Catherine Breillat’s most notorious films — “Romance” and “Anatomy of Hell” among them — investigate the power struggles between men and women.
While those films were intensely erotic (and polarizing), her latest effort, “Abuse of Weakness,” addresses issues of power in relationships without the emphasis on sexuality and gender. This absorbing drama depicts Breillat’s personal experiences with con man Christophe Rocancourt, who took nearly 700,000 Euros from the filmmaker as she was recovering from a cerebral hemorrhage that caused a stroke.
“Abuse of Weakness” opens with a remarkable scene of Maud (Isabelle Huppert) in bed. Her delicate, pale body is enveloped in a big white comforter. As she feels her arm “dying,” the naked Maud rises, falls over, and ends up in the hospital. Watching Huppert in recovery contorting her face as her left hand, balled into a fist, shakes, viewers can feel her pain and suffering. Maud engenders nothing but sympathy as she struggles with physical and speech therapy, admitting, “I’ve sunk like the Titanic.”
This 12-minute prelude to the central drama that comprises “Abuse of Weakness” is meant to emphasize Maud’s diminished capacity. It is the reason — not the excuse — to explain why she’s taken (and taken in) by Vilko Piran (French rapper Kool Shen). Admiring his “icy hangdog looks” on TV, where he admits to being a crook that preys on the vanity of the rich, Maud proclaims, “I want him.”
As Breillat’s film painstakingly shows, Vilko will cause Maud another setback — one that may be more emotionally destabilizing than the stroke that befell her.
There is, indeed, something incredibly sexy and alluring about the tough criminal. During their first meeting, where Maud offers him a role in a film she plans to make, Vilko climbs up her bookcase both in curiosity about her collection and to show off. The way these two characters size up each other in this scene is delicious: Maud is inspired by Vilko, and Vilko gets what he wants.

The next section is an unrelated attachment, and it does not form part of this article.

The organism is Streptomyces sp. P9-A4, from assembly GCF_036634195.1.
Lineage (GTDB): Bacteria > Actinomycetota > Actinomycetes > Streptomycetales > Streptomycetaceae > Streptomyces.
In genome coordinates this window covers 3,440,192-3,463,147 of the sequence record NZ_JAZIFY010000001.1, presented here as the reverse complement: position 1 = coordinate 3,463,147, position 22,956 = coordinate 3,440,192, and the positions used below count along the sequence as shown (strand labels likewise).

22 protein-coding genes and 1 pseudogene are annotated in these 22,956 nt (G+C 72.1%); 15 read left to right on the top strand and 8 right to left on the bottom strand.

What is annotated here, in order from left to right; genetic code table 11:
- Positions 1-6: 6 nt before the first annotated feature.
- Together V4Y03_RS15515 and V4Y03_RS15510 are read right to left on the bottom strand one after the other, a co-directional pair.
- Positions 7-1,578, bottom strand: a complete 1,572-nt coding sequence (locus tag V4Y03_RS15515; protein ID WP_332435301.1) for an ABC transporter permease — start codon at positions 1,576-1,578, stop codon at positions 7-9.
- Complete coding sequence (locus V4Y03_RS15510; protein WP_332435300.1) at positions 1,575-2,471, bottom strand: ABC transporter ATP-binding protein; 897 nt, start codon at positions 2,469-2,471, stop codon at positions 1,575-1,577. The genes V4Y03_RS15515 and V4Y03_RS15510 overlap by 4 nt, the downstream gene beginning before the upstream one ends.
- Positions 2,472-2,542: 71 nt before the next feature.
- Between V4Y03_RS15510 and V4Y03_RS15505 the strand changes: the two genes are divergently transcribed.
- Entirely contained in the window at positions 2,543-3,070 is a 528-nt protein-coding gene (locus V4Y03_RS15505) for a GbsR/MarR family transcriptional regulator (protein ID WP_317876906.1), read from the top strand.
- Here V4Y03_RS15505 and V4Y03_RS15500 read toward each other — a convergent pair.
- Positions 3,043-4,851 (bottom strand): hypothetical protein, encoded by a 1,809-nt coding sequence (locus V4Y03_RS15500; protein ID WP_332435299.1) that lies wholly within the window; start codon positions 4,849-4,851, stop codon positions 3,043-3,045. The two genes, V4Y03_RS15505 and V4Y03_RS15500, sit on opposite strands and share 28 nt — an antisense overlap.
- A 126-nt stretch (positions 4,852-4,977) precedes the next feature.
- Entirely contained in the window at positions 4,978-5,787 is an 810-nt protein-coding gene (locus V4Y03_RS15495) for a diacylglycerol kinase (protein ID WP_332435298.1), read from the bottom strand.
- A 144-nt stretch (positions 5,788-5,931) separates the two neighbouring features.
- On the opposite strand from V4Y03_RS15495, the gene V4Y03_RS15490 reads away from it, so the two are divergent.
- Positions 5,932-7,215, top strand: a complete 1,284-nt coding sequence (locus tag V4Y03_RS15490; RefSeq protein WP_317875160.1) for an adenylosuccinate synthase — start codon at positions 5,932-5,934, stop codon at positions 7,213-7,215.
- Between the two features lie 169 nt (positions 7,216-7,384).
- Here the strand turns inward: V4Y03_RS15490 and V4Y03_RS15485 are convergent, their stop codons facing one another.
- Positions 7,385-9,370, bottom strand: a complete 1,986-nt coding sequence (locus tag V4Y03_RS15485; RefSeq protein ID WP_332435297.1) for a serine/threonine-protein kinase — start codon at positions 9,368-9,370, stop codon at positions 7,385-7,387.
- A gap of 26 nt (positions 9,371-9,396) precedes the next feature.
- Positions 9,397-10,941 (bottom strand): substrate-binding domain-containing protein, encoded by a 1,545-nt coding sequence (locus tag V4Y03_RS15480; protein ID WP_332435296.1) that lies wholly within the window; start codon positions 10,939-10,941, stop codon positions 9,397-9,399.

Breillat uses this scene to establish the co-dependent relationship that develops between them and forms the heart of her provocative film. Vilko fascinates Maud, and they have a series of charming/annoying exchanges over the phone. However, when friends and family members express their concerns about him, Maud ignores these warnings. Perhaps this is because Vilko pledges that he will always be there for her. When he prompts Maud to write a large check to help him out financially, she insists it is a loan. When she writes a second check for Vilko, his predatory eyes shift back and forth, greedily, cueing viewers that he is a cheetah and she is his prey.
“Abuse of Weakness” spends considerable time — almost too much — depicting Vilko’s financial milking of Maud. He is seen insidiously manipulating her when he bounces a check, punishing her when he does not get his way (i.e., money), or telling her that he will be imprisoned if she does not give him more cash. That he often uses the phrase “if the cops ask” when she cuts him a check should give her pause. Breillat makes viewers feel paralyzed as Maud makes a series of bad decisions, even signing checks with a bandaged hand. The film builds its suspense by showing how far Maud will go before she comes to her senses.
Significantly, the scenes in which Vilko takes advantage of Maude are contrasted with moments that find her vulnerable and alone. Two episodes that are particularly painful to watch include one where she struggles while eating a meal, and another where she falls after a shopping trip. Breillat shrewdly films the later sequence from overhead, underscoring the impact of her condition as she kicks the wall, calling for help.
Huppert gives a virtuoso performance here — not only because she deftly meets the extreme physical challenges of her role, but by playing Maud with unabashed humor and heart. Laughing often and self-deprecating in her non-sexual schoolgirl attraction to Vilko — she rebukes his attempt at a kiss — Huppert makes Maud compassionate, especially when she is being conned. Moreover, Breillant and Huppert never allow for condescension.
“Abuse of Weakness” gets a bit weary in the last act, where Vilko moves in with Maud and the stresses they face — she is now broke, and he becomes more desperate, more demanding — force them to confront the cracks in their relationship. The cool tone Breillat takes to telling her story makes this part of the drama less engaging than the seduction the came before it.
Yet Breillat closes her film not with a satisfying lawsuit that mirrors the one from real life (Rocancourt was convicted of “abuse of weakness” and sentenced to prison) but with a stunning scene in which Maud explains her behavior to concerned family members. Her response is as staggering as the film.
“Abuse of Weakness” opens in New York this Friday.